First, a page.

An activist group in New York recently filed a lawsuit on behalf of four chimpanzees currently living in captivity in various locations around the state. The suit is asking the courts to realize that these complex animals deserve “the right to bodily liberty” as any human has. Steven M. Wise, founder and president of the Nonhuman Rights Project states, “When we go to court on behalf of the first chimpanzee plaintiffs, we’ll be asking judges to recognize, for the first time, that these cognitively complex, autonomous beings have the basic legal right to not be imprisoned”. The group will be taking the stand in court for chimps Tommy, Kiko, Hercules, and Leo who are being wrongfully caged by their owners. They state that this will be the first of many lawsuits across the country fighting for the rights of captive creatures.Google+
In a strange development in the criminal defense world, experts say that brain scans and other scientific data is increasingly being used in criminal trials, with defense attorneys citing MRIs as proof that their clients ought to be set free or at the least receive special considerations.
Experts familiar with the matter say that lawyers have begun turning to scientific studies, as a criminal defense strategy, to minimize the extent to which their clients ought to be held responsible or punished for certain crimes. Some estimate that as many as five percent of all murder cases now include neuroscience evidence, a surprising development that has exploded in the last few years. Read moreGoogle+
In April of 2012, Dr. Oz shared a home remedy for insomnia with his many TV viewers, called the “Knapsack Heated Rice Footsie”. You pour uncooked rice into the toes of a pair of socks, heat them in the microwave, then put the socks on and go to sleep. New Jersey resident, Frank Dietl was watching the show and decided to try the well-known doctor’s at-home remedy. Dietl suffered from neuropathy of the lower extremities as a result of his Diabetes, and sustained second and third degree burns to his feet as a result of Dr. Oz’s advice. Frank Dietl sued the doctor for neglecting his duty to warn viewers of the possible effects of attempting this alternative cure for insomnia. Read MoreGoogle+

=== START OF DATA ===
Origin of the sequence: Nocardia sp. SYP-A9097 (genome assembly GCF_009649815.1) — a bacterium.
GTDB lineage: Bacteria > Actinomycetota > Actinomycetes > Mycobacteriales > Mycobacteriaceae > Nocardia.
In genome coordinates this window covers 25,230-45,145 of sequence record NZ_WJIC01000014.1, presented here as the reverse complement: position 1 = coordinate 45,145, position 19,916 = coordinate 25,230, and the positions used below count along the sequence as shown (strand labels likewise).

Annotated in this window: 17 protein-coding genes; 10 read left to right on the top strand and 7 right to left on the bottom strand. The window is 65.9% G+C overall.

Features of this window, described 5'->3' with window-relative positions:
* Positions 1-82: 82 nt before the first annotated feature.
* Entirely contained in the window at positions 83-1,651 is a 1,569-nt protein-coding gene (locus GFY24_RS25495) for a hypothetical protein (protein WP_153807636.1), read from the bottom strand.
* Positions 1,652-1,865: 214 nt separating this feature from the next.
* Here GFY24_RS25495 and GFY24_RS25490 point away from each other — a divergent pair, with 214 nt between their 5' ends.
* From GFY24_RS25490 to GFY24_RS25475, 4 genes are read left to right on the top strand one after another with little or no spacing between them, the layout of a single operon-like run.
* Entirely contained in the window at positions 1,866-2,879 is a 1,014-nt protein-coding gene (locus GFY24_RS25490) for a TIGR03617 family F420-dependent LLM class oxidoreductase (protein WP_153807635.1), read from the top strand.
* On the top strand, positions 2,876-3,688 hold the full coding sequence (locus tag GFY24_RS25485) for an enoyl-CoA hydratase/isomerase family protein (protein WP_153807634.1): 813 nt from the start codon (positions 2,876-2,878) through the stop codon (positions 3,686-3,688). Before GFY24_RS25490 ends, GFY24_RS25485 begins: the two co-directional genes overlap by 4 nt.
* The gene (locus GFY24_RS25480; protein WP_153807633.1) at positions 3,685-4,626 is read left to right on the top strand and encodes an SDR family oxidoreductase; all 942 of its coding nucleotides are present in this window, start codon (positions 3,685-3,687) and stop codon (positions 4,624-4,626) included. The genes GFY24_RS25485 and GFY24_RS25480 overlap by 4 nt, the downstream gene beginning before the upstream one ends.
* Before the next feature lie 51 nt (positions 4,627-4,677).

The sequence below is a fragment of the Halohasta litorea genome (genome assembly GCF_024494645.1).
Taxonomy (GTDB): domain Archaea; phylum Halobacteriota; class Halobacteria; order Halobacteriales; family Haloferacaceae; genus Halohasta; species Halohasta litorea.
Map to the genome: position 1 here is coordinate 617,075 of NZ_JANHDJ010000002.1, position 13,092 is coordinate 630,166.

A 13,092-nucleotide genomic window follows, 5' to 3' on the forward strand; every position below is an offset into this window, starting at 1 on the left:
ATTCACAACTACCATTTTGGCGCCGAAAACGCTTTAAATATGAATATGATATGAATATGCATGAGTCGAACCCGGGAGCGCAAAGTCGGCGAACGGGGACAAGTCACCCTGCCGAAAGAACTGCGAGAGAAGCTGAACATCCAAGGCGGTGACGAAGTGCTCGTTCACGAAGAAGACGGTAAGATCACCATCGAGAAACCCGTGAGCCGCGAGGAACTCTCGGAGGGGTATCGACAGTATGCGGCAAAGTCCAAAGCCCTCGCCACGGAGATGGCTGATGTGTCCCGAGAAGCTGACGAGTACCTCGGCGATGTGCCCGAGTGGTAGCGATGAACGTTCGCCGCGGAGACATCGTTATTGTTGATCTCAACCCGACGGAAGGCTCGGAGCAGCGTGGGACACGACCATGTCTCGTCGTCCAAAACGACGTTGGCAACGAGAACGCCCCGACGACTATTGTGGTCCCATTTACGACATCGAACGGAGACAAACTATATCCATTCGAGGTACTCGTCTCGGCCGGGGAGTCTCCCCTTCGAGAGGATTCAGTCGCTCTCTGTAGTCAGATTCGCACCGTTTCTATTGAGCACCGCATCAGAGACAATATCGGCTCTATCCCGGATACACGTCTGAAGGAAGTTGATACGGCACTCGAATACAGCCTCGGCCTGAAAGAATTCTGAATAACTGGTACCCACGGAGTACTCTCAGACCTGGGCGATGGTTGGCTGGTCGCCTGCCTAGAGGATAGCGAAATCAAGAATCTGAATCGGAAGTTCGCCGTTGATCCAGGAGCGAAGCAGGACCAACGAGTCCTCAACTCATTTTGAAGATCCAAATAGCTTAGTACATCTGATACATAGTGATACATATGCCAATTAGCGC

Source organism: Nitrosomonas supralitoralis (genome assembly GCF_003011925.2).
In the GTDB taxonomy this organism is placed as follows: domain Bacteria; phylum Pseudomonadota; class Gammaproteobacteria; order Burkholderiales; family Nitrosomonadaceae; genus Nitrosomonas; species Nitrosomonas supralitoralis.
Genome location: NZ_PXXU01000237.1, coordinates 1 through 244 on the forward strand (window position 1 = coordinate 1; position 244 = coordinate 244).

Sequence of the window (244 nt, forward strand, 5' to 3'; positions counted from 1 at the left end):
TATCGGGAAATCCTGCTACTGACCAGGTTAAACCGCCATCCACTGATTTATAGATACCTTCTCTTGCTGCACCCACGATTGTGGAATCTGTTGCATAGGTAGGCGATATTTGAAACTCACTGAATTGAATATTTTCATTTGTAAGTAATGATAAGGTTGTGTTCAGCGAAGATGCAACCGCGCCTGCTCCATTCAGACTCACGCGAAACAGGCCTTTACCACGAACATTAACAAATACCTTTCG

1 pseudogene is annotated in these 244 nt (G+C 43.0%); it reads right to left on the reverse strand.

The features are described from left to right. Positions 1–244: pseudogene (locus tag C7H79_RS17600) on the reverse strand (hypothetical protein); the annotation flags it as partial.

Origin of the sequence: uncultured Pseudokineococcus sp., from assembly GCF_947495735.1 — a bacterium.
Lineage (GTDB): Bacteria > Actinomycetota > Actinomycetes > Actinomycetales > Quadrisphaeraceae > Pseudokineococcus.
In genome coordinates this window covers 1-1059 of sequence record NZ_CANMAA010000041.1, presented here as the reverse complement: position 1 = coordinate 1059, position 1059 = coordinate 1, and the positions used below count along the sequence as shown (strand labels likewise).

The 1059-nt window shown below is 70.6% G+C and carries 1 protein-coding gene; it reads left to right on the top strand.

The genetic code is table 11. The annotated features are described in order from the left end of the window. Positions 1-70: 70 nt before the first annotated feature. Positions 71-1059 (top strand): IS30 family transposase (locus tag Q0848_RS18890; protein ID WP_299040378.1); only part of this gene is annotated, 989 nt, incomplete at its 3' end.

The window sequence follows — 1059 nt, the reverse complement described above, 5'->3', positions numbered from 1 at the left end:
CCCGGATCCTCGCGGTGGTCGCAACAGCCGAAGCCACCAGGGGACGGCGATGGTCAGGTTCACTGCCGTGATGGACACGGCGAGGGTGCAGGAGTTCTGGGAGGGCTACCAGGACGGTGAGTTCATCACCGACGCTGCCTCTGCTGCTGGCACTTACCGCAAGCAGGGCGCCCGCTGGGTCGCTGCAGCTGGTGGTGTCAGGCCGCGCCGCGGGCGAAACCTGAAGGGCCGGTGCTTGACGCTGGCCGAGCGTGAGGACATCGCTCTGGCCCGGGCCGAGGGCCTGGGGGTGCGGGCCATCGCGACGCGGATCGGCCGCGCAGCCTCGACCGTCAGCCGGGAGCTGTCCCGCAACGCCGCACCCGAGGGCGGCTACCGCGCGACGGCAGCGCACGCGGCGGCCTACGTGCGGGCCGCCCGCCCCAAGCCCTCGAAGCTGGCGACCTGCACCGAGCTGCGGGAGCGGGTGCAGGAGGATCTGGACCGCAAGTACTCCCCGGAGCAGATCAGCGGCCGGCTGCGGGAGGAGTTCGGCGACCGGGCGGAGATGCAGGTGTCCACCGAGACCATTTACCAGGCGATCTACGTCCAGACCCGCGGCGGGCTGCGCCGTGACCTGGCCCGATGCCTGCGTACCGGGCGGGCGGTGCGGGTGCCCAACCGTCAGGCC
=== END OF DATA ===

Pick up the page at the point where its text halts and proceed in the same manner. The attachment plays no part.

In the present baseball climate, scrutiny and finger pointing has become the norm.
Personalities and figures are cavalierly levying unfounded assertions of baseball players. Fear not though, these libelous accusations are not being met without legal recourse. These past two weeks we have seen Alex Rodriguez take action against the MLB and more recently Major League Superstar Albert Pujols take action against a St. Louis Radio personality.